Wednesday, 31 March 2010

Carnival of Testers #8

You've probably noticed that I haven't settled on a particular format for these carnivals. That's partly intentional - I'm trying different approaches and seeing which "sits" the best. 

So, if you're getting a bit 'sea-sick' with the constant motion of these formats, it's time to break out those pills for this month's installment. Welcome aboard...


  • The EuroStar2010 video competition generated a lot of interest - plenty of tweets to/from esconfs and a couple of blogs posts, from Anne-Marie Charrett (link) and Rob Lambert (link) - all entries are different and worth a look to find your preference!
  • The Google gig this year was the focus of Fred Beringer's interesting prediction, here
  • SIGiSIT's March conference got good coverage by Stephen Hill, here.

Collaboration and Context

  • A lesson in team work from Lisa Crispin is worth a read.
  • Peter uses input from several sources to explore ideas around context-specific and context-free questions.
  • The STC re-launched crowdsource testing.
  • Collaboration and teamwork was demonstrated by Parimala Shankaraiah & Ajay in their 30 minute challenge. Some interesting learning experiences!


  • The folks at uTest did a two-part interview with Jon Bach, first part of an interesting read here.
  • Anne-Marie Charrett highlighted a problem of communication between testers and non-testers.
  • Lanette Creamer wrote about her QASIG talk. The slides are worth checking out.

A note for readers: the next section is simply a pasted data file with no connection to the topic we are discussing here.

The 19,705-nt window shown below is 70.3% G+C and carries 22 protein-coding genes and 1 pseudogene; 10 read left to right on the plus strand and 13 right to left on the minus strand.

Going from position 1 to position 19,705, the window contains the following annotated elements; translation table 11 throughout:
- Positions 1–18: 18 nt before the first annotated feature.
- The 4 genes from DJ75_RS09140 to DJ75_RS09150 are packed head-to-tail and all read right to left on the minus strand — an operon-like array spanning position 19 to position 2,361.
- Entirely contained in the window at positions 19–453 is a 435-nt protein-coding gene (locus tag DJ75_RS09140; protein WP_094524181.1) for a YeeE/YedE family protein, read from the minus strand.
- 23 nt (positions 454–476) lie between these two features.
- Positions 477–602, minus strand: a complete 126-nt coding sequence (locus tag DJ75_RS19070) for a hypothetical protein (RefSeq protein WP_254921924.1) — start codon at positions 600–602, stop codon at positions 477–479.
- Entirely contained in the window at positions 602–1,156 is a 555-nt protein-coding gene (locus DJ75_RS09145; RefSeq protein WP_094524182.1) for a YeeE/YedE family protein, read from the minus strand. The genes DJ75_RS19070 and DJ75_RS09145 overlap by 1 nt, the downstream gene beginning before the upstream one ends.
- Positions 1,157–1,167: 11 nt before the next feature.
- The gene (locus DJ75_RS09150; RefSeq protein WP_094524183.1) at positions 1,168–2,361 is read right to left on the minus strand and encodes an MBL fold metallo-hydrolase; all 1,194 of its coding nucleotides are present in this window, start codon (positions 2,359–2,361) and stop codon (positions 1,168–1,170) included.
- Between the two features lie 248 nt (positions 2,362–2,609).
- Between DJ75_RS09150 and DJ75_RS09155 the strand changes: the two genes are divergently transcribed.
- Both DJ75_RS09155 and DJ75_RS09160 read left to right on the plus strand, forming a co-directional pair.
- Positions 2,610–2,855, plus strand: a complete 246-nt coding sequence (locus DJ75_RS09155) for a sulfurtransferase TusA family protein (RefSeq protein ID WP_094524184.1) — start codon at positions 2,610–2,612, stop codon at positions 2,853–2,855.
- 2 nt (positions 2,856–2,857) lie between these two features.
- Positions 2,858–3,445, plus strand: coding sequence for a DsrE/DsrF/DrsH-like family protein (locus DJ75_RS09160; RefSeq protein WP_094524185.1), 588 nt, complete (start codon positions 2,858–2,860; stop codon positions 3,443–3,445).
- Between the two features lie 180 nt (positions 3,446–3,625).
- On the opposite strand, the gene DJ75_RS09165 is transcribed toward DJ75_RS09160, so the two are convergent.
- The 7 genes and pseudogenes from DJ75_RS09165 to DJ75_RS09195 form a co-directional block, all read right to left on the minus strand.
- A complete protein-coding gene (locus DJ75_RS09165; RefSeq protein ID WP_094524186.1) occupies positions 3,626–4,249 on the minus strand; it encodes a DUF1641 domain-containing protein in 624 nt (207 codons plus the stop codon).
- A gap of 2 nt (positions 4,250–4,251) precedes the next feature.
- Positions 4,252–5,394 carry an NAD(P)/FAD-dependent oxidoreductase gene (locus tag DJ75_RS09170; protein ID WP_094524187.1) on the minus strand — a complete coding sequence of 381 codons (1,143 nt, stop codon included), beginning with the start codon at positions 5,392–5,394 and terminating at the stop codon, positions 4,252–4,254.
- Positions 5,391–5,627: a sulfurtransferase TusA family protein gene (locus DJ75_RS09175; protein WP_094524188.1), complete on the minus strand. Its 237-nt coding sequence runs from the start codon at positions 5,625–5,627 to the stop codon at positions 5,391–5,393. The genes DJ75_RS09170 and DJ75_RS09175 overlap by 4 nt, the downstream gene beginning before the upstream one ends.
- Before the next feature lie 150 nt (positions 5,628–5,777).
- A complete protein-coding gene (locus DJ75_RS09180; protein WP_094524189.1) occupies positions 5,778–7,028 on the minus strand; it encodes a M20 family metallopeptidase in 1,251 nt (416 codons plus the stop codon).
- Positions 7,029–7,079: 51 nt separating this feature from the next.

CSI and Comparisons

  • Zeger Van Hese wrote about crime scene investigations and an analogy to the testing 'observer effect'.
  • The analogies continue with Elizabeth Fiennes' comparison of software development and babies.

Credibility and Confidence

  • Read about Pradeep Soundararajan's lessons in discovering what real credibility is...
  • Customer confidence as a by-product of testing was in focus from Dhanasekar S, here.

Cars, Controversy and Consistency

  • Corporate statements about cars, software testing and computers got the precision attention of James Bach, firstly from Toyota, here and here, followed by CNN, here. Read them for a lesson in critical analysis.
  • A compelling case against test case counting was presented by Steve Rowe, here.
  • Chris McMahon makes the case to understand what is being estimated...

Copious Output

  • Markus Gärtner was busy publishing posts this month! He put together a very readable review of the four Quality Software Management volumes, here. There was also a take on some useful software craftsperson's attributes, here.


  • A case against pseudo-certification was given by Simon Morley, here. If you can do this then you won't need a certification!

Ok, I'll stop rocking the boat and you can step ashore now! Until next month...

1 comment:

  1. Thanks (again) for the mention. It's nice to know people are reading.